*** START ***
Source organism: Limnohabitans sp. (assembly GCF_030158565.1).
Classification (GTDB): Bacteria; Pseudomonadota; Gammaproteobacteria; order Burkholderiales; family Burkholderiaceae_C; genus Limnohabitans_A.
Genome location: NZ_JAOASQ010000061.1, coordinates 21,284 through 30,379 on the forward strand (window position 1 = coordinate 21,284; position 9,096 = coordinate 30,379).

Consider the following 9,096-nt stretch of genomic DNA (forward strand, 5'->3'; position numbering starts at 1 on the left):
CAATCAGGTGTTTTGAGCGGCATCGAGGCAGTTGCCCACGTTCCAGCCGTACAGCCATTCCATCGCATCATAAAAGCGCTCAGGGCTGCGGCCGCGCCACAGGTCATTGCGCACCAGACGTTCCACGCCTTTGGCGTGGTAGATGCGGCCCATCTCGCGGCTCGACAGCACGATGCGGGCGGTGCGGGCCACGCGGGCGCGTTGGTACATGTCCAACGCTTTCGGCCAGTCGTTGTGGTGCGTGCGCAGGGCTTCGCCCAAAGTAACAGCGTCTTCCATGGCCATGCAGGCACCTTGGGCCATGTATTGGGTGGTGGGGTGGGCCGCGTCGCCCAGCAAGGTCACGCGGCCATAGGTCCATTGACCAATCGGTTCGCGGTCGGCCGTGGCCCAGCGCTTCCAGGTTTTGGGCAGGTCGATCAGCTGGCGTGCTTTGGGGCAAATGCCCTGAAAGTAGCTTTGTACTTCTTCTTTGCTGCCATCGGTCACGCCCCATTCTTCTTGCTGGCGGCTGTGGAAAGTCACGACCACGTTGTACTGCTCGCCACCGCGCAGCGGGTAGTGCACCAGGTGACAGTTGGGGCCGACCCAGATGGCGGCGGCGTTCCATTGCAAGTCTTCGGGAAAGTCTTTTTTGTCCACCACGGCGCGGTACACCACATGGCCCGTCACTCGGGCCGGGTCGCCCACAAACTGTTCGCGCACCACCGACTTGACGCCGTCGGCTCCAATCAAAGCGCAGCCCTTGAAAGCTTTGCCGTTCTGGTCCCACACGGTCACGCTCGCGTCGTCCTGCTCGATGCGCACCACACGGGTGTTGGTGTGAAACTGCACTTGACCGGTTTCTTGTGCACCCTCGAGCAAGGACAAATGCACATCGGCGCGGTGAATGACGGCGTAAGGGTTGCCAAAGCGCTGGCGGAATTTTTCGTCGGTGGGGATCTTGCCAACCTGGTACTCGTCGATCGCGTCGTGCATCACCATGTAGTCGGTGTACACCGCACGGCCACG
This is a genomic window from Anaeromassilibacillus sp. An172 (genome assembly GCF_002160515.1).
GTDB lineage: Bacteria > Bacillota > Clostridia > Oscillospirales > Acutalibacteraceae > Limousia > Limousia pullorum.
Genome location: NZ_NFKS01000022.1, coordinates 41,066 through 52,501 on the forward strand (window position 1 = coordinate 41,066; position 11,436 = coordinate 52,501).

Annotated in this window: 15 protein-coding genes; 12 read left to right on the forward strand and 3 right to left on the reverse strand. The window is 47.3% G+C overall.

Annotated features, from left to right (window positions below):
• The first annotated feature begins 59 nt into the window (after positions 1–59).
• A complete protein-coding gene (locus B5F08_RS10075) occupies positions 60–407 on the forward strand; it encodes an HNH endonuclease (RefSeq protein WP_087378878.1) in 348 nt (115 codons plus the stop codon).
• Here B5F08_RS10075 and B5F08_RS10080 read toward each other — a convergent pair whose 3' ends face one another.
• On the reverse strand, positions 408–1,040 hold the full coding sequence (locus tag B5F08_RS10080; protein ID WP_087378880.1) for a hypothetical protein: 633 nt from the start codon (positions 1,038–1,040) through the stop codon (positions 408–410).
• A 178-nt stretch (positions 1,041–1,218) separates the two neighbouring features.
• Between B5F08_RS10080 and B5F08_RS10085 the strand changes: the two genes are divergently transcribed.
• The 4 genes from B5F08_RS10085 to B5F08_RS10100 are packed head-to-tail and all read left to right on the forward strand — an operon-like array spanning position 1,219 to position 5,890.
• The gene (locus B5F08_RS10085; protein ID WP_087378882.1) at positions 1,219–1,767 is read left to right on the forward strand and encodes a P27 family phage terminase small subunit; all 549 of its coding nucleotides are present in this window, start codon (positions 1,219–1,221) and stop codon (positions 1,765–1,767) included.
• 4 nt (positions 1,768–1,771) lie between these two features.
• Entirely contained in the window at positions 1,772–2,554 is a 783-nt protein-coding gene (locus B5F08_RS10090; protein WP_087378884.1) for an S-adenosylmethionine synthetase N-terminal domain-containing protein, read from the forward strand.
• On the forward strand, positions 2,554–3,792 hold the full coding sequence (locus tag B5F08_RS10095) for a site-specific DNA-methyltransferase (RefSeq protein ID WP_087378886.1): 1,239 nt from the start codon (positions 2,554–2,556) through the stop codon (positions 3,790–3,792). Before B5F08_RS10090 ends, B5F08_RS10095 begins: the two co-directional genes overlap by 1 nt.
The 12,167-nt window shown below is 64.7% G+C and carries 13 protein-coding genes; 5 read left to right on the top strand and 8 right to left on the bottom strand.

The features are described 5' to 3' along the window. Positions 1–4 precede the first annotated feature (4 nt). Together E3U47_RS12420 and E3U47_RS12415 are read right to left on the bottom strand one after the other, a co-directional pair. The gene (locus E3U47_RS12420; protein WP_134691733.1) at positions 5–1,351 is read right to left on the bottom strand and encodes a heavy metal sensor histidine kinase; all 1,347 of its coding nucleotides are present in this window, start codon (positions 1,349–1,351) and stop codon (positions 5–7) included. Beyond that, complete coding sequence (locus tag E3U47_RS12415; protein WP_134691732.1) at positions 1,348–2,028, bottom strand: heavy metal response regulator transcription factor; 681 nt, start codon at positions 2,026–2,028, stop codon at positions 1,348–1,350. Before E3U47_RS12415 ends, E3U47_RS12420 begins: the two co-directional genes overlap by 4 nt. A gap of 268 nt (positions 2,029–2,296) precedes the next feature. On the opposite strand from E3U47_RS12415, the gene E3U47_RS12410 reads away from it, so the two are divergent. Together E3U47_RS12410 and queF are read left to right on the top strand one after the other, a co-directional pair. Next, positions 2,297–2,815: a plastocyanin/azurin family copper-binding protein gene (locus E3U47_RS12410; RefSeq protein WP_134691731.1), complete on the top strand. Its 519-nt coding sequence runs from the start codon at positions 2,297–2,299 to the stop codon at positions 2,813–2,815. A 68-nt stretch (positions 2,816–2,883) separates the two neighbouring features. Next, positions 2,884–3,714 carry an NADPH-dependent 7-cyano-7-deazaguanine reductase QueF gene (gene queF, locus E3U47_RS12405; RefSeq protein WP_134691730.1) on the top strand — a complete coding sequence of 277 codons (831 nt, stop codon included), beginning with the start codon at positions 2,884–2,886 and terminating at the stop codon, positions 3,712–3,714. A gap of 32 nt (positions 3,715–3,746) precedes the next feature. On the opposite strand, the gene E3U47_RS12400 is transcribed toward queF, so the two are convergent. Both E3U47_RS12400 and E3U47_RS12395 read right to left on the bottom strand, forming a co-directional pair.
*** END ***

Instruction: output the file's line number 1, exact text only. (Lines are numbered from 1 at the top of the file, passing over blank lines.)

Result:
Source organism: Limnohabitans sp. (assembly GCF_030158565.1).